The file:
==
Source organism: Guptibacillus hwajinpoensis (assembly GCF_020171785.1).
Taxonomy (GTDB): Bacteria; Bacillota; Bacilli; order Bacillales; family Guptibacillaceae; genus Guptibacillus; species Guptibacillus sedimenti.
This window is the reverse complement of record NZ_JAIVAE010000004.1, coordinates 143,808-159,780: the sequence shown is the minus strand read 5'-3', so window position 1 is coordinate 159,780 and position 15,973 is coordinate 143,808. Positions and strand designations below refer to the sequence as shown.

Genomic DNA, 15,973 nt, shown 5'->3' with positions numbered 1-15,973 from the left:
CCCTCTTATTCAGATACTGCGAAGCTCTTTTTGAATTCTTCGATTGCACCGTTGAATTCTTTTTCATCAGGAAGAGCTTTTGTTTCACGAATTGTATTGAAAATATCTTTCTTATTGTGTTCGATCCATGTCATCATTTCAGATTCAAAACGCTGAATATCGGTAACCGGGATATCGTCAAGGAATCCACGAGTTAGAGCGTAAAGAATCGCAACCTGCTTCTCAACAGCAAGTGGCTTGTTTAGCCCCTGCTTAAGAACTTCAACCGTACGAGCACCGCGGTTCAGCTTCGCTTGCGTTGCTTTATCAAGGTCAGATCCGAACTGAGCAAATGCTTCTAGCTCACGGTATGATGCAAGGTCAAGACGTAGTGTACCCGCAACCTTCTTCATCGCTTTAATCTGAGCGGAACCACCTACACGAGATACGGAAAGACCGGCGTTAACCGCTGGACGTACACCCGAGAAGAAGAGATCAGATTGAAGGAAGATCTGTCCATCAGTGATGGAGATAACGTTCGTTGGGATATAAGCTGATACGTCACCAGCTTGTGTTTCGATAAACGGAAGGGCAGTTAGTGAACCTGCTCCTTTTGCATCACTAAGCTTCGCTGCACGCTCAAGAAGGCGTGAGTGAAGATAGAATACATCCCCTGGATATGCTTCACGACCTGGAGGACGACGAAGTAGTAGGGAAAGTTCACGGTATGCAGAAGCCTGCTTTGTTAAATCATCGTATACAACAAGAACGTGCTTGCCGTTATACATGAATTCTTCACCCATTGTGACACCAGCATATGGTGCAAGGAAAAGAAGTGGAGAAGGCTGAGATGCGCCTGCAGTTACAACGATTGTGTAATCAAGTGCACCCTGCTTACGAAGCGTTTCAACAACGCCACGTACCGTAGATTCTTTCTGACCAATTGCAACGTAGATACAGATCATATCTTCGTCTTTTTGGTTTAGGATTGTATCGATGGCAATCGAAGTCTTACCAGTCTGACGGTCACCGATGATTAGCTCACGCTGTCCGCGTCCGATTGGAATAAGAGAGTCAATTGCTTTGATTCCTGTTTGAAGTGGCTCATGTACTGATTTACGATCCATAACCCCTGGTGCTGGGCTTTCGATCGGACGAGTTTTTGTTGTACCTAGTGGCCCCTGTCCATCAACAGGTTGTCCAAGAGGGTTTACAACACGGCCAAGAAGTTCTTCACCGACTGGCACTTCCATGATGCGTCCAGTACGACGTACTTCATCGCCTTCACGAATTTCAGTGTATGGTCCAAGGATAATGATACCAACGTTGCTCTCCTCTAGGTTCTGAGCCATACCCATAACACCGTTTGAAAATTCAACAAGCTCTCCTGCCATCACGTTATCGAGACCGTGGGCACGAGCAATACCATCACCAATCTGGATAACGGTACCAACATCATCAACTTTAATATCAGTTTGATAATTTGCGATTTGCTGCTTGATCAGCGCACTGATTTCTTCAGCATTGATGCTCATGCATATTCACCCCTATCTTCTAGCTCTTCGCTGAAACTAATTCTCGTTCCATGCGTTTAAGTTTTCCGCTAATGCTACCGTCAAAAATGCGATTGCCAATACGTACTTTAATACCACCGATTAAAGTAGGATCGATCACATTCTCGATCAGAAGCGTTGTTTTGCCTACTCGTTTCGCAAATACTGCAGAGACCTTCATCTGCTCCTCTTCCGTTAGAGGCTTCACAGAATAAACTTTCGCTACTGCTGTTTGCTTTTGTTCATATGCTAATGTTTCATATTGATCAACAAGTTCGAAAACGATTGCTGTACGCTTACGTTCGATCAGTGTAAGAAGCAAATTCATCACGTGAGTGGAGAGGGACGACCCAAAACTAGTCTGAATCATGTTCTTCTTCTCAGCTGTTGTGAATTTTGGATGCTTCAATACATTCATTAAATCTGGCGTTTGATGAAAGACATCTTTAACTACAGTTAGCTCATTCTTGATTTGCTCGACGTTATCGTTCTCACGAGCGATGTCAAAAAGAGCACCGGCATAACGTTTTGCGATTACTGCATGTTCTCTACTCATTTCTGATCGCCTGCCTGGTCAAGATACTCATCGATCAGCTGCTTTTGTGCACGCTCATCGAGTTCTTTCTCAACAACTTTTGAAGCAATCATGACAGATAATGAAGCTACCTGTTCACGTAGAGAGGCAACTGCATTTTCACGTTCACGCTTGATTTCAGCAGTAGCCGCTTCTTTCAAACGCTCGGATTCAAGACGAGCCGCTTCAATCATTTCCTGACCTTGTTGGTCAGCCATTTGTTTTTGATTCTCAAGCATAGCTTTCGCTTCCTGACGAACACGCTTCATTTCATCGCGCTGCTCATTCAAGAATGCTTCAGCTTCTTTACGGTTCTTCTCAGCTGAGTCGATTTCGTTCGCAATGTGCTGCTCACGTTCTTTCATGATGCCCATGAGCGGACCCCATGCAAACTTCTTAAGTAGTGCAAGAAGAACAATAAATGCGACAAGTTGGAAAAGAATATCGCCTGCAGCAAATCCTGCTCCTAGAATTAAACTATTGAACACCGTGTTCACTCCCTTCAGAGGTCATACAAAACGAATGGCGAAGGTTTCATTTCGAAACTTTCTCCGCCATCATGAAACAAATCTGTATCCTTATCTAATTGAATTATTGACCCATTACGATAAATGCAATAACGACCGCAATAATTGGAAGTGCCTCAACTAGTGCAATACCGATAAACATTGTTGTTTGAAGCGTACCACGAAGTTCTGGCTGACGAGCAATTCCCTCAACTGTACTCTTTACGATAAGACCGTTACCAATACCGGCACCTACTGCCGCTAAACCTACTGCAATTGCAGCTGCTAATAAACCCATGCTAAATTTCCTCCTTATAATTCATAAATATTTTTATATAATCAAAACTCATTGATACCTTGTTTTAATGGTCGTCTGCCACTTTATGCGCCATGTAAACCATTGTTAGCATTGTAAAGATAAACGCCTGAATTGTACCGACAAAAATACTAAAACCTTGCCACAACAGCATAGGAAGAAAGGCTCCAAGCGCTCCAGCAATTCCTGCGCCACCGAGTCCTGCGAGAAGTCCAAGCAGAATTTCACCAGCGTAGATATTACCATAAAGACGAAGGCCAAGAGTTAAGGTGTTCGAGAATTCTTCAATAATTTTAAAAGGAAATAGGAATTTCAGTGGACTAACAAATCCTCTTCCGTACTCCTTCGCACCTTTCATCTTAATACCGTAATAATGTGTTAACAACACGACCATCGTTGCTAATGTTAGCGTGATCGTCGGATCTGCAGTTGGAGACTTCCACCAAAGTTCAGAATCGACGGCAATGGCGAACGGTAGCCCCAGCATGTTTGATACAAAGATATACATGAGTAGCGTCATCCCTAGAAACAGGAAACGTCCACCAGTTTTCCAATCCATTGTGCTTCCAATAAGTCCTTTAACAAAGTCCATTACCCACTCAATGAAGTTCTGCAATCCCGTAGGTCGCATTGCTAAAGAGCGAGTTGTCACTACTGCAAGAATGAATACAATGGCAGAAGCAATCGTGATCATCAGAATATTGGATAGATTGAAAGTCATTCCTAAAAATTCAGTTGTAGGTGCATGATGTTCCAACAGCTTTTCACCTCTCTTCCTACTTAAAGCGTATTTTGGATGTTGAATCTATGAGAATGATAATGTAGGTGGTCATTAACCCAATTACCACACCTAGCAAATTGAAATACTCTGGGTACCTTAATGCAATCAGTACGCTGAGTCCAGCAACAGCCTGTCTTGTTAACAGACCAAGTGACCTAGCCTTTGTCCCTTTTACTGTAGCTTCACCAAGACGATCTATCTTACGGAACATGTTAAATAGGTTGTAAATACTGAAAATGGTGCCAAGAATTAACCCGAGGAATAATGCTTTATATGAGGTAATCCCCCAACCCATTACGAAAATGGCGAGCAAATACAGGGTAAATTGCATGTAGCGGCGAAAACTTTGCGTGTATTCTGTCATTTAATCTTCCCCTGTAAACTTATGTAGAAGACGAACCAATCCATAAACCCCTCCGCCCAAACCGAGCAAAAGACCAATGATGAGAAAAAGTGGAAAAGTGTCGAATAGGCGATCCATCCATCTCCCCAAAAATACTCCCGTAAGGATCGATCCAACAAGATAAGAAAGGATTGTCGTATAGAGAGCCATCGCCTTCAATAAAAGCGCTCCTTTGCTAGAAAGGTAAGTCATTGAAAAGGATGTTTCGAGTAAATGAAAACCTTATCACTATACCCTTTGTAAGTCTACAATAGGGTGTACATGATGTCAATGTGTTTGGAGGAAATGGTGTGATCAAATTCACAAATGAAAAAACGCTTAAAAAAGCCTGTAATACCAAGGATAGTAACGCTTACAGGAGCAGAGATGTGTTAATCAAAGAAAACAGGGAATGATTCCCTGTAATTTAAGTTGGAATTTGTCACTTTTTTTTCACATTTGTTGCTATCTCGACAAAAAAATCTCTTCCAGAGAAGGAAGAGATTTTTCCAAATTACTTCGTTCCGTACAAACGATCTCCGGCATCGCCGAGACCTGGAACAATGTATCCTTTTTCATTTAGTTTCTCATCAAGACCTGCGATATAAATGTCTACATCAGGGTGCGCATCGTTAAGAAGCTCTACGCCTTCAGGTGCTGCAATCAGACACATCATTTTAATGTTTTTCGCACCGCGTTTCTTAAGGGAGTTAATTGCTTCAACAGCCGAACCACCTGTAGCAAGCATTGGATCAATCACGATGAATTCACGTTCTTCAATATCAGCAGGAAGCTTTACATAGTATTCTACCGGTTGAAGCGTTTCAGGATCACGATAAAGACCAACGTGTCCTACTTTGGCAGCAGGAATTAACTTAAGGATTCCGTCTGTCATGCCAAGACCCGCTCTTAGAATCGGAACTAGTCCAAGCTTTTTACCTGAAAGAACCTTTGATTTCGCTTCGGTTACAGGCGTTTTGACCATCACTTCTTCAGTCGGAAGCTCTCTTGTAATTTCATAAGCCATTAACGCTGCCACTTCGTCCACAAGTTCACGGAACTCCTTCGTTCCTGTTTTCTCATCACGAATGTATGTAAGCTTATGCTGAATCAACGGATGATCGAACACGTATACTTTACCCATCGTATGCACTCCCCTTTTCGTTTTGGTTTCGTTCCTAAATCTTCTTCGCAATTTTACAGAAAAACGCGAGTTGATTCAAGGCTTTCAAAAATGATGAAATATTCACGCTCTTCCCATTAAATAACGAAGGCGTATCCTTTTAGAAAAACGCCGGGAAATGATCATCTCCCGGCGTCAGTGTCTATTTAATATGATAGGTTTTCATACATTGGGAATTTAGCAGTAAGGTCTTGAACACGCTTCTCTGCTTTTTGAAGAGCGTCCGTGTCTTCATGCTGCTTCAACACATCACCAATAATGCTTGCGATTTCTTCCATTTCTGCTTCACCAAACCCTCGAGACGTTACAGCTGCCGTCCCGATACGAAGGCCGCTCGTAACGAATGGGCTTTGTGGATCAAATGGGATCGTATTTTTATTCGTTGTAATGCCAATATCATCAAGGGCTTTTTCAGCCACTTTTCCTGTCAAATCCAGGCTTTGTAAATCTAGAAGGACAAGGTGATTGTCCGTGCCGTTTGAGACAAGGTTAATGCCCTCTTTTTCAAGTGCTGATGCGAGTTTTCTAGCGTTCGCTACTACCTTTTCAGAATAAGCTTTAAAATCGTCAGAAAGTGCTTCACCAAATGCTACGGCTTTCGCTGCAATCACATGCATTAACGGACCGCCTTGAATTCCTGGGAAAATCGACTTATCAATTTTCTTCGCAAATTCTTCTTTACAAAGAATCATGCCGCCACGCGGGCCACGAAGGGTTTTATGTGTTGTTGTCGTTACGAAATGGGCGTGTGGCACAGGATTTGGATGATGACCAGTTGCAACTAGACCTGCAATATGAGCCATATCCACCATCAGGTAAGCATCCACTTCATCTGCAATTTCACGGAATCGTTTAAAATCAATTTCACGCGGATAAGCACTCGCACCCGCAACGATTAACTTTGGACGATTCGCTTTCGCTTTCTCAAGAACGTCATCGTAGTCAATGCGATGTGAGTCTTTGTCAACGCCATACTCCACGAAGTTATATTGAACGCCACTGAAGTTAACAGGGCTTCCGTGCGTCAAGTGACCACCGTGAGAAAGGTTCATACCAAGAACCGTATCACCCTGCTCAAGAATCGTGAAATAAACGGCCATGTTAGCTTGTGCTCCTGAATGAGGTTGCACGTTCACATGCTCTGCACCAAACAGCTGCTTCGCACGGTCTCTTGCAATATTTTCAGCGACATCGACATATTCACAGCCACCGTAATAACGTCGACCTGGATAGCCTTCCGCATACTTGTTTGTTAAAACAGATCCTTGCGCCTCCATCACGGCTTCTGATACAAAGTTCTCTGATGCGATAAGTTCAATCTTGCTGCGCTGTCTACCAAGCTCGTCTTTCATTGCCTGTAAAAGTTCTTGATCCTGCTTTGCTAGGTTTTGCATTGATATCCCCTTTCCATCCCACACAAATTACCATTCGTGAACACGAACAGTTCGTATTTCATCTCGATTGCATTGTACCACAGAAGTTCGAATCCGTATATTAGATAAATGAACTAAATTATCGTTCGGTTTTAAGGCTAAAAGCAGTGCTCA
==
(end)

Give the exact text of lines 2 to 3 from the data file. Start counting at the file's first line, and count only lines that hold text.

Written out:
Taxonomy (GTDB): Bacteria; Bacillota; Bacilli; order Bacillales; family Guptibacillaceae; genus Guptibacillus; species Guptibacillus sedimenti.
This window is the reverse complement of record NZ_JAIVAE010000004.1, coordinates 143,808-159,780: the sequence shown is the minus strand read 5'-3', so window position 1 is coordinate 159,780 and position 15,973 is coordinate 143,808. Positions and strand designations below refer to the sequence as shown.